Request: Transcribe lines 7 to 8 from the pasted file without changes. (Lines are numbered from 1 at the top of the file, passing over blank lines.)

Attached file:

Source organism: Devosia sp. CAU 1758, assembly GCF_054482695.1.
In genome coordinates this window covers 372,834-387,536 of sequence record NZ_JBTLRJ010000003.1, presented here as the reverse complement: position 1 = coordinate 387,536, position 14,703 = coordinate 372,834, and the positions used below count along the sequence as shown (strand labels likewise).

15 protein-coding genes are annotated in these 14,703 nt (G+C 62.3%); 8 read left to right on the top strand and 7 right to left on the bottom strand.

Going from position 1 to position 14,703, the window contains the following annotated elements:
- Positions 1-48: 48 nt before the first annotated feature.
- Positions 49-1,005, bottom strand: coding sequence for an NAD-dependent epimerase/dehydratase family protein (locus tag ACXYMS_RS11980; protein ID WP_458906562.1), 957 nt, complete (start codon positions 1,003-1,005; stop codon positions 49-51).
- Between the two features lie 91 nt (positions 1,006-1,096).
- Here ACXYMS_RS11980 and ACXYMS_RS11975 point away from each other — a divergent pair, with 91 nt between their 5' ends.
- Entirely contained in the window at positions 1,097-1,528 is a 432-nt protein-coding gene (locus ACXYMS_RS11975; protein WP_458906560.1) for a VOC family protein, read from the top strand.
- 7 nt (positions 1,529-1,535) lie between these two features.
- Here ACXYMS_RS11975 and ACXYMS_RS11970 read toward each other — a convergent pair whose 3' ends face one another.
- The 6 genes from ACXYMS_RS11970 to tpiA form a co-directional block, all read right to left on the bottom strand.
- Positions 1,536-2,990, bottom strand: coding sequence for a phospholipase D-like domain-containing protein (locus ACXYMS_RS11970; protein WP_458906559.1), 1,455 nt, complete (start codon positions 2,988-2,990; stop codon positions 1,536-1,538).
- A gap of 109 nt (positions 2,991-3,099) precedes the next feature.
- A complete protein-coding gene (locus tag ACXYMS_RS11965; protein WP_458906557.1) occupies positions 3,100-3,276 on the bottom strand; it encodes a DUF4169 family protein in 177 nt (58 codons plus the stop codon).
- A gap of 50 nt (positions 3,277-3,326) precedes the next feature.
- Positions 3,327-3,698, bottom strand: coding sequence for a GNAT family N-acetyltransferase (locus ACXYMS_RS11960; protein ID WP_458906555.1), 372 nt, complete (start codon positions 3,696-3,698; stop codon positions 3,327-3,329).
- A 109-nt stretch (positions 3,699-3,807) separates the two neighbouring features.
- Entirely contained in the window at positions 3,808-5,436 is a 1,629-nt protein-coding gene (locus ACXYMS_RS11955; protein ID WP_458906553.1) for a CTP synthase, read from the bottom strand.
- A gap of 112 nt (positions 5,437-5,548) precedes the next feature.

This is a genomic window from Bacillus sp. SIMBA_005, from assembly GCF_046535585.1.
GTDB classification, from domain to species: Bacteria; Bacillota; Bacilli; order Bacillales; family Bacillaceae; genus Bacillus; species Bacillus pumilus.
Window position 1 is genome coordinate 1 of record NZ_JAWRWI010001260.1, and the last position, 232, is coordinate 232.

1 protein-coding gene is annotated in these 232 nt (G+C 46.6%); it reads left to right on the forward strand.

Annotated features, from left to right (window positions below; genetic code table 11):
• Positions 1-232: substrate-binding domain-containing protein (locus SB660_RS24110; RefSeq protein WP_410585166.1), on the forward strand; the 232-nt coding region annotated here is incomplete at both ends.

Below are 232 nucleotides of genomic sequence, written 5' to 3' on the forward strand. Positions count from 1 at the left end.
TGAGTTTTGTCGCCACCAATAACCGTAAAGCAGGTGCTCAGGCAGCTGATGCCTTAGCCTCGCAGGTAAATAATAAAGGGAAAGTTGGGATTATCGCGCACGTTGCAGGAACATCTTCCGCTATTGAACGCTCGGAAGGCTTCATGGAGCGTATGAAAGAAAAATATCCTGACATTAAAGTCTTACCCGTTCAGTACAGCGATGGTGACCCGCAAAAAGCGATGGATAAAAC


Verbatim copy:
- Between the two features lie 91 nt (positions 1,006-1,096).
- Here ACXYMS_RS11980 and ACXYMS_RS11975 point away from each other — a divergent pair, with 91 nt between their 5' ends.